The Cold Case Posse attempted to smear the State of Hawaii by misrepresenting their laws and practices. In the process, they contradicted themself. The Cold Case Posse video stated:
In 1982 Hawaii legalized what had been its unofficial policy for decades by making laws that codified Hawaii out of state and foreign births as Hawaiian births. Observe this letter …
Let’s look at the letter from the Director of Health, which I will transcribe from the video (emphasis added).
This bill would require the Department of Health to issue birth certificates for children born or adopted anywhere in the world if their parents were legal residents of the Territory or State of Hawaii and paid income tax in Hawaii at the time of their birth or adoption.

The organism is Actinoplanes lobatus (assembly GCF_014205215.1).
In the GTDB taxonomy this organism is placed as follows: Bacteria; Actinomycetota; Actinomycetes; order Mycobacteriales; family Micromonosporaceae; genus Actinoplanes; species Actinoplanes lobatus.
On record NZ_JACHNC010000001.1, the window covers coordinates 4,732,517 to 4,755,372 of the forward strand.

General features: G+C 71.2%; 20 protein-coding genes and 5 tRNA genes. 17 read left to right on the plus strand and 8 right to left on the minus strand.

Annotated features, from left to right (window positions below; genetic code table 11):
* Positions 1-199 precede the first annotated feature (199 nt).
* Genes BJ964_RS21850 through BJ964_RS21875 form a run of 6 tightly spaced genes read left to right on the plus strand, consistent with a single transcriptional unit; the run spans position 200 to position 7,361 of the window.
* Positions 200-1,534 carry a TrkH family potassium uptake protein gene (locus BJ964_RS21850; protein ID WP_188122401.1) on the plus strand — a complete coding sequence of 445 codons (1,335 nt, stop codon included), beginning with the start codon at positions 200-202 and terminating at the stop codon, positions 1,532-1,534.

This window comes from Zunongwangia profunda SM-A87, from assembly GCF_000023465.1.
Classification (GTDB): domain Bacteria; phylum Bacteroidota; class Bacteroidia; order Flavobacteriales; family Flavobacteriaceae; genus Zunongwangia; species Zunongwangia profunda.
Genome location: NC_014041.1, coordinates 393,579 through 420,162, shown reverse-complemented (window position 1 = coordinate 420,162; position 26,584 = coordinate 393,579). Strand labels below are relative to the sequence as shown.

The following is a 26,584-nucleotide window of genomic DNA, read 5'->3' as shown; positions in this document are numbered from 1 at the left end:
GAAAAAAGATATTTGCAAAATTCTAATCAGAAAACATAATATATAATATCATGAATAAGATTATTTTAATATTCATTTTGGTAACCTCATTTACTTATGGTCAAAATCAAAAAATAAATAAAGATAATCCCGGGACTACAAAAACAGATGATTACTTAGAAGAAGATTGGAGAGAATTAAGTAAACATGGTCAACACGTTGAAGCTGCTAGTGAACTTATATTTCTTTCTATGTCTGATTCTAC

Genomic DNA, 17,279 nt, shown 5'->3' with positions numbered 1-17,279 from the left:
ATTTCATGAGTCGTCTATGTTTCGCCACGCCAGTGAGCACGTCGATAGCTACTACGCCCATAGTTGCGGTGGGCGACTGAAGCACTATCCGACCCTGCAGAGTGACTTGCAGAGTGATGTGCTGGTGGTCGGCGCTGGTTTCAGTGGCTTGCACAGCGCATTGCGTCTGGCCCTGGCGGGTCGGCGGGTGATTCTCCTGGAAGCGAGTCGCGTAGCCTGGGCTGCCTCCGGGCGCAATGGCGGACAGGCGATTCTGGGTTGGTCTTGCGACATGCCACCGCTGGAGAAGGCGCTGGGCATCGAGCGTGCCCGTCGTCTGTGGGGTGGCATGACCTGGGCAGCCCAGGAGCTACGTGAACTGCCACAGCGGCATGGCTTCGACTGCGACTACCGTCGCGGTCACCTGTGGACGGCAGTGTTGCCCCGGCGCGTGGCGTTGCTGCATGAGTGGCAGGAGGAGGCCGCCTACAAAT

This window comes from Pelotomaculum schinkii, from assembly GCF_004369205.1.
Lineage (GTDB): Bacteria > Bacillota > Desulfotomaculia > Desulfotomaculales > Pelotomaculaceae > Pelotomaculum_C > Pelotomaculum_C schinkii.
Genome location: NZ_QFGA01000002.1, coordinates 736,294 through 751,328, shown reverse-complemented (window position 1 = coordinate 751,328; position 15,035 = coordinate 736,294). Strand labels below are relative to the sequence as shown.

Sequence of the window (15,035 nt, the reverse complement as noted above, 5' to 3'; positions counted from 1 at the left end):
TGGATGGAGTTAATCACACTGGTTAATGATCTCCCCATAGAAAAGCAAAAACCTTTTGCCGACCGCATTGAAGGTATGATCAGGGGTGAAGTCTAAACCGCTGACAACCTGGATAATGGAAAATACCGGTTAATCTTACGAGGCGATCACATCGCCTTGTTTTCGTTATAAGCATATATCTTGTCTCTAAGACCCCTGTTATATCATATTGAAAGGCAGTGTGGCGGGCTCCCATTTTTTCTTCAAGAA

The Department supports this measure, but wishes to point out that such a new activity could have a workload/budgetary impact in the delayed registration section of the Vital Records Program. While the Department presently has no data to project the size of such impact, a large number of requests for such birth certificates would require additional, staffing and funds for the program.
Note that the letter states that out of state registrations is a “new activity” and that Department has “no data to project the size of such[workload] impact.” If they had been doing it for decades, how is it a “new activity” and how could they have any data as to the workload?
The fact is that the 1955 Revised Law specified only the registration of births in Hawaii, and vital statistics agencies don’t do things the law (inset) doesn’t authorize. Note the phrase: “district in which the birth occurred.”
The other false suggestion from the video is that out of state births were registered as “Hawaiian births.” As the Special Assistant to the Hawaii Attorney General stated:
…anyone who receives a birth certificate under this section would have noted on their birth certificate the physical location of their actual birth.
It is not a “Hawaiian birth” when the birth is indicated to have taken place somewhere else.